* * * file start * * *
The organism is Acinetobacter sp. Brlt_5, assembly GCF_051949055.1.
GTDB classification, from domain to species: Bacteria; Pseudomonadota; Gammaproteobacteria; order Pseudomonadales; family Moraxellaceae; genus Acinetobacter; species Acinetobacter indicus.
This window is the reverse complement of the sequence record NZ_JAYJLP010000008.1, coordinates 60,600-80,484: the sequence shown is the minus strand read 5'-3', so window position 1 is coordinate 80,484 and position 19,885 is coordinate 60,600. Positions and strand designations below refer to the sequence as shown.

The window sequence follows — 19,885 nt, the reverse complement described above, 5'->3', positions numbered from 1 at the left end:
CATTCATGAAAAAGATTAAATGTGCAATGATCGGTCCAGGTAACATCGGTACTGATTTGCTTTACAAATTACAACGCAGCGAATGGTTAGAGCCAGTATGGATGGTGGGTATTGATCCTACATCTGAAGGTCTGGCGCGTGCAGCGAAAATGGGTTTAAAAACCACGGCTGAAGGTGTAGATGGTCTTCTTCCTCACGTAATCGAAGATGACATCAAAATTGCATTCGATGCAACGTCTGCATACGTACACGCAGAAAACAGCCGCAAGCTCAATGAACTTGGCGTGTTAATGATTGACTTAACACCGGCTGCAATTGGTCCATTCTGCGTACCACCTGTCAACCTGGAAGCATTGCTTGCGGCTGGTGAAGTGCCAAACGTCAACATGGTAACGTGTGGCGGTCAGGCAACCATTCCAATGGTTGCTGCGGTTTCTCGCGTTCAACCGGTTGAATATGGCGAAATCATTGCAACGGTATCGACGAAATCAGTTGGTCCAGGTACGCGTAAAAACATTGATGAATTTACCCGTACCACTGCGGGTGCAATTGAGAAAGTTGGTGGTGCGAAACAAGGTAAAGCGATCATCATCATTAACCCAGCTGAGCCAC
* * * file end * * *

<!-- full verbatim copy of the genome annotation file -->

The organism is Acinetobacter sp. Brlt_5, assembly GCF_051949055.1.
GTDB classification, from domain to species: Bacteria; Pseudomonadota; Gammaproteobacteria; order Pseudomonadales; family Moraxellaceae; genus Acinetobacter; species Acinetobacter indicus.
This window is the reverse complement of the sequence record NZ_JAYJLP010000008.1, coordinates 60,600-80,484: the sequence shown is the minus strand read 5'-3', so window position 1 is coordinate 80,484 and position 19,885 is coordinate 60,600. Positions and strand designations below refer to the sequence as shown.

The window sequence follows — 19,885 nt, the reverse complement described above, 5'->3', positions numbered from 1 at the left end:
CATTCATGAAAAAGATTAAATGTGCAATGATCGGTCCAGGTAACATCGGTACTGATTTGCTTTACAAATTACAACGCAGCGAATGGTTAGAGCCAGTATGGATGGTGGGTATTGATCCTACATCTGAAGGTCTGGCGCGTGCAGCGAAAATGGGTTTAAAAACCACGGCTGAAGGTGTAGATGGTCTTCTTCCTCACGTAATCGAAGATGACATCAAAATTGCATTCGATGCAACGTCTGCATACGTACACGCAGAAAACAGCCGCAAGCTCAATGAACTTGGCGTGTTAATGATTGACTTAACACCGGCTGCAATTGGTCCATTCTGCGTACCACCTGTCAACCTGGAAGCATTGCTTGCGGCTGGTGAAGTGCCAAACGTCAACATGGTAACGTGTGGCGGTCAGGCAACCATTCCAATGGTTGCTGCGGTTTCTCGCGTTCAACCGGTTGAATATGGCGAAATCATTGCAACGGTATCGACGAAATCAGTTGGTCCAGGTACGCGTAAAAACATTGATGAATTTACCCGTACCACTGCGGGTGCAATTGAGAAAGTTGGTGGTGCGAAACAAGGTAAAGCGATCATCATCATTAACCCAGCTGAGCCAC